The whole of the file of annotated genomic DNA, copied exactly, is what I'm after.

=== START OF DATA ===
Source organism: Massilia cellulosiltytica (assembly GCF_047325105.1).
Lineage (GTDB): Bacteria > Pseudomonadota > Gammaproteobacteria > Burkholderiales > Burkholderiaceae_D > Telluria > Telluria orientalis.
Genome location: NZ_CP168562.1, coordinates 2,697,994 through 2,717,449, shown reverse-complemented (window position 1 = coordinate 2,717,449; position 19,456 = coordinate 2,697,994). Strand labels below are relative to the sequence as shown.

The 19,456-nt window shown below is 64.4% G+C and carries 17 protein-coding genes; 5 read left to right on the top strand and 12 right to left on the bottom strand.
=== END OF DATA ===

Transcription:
Source organism: Massilia cellulosiltytica (assembly GCF_047325105.1).
Lineage (GTDB): Bacteria > Pseudomonadota > Gammaproteobacteria > Burkholderiales > Burkholderiaceae_D > Telluria > Telluria orientalis.
Genome location: NZ_CP168562.1, coordinates 2,697,994 through 2,717,449, shown reverse-complemented (window position 1 = coordinate 2,717,449; position 19,456 = coordinate 2,697,994). Strand labels below are relative to the sequence as shown.

The 19,456-nt window shown below is 64.4% G+C and carries 17 protein-coding genes; 5 read left to right on the top strand and 12 right to left on the bottom strand.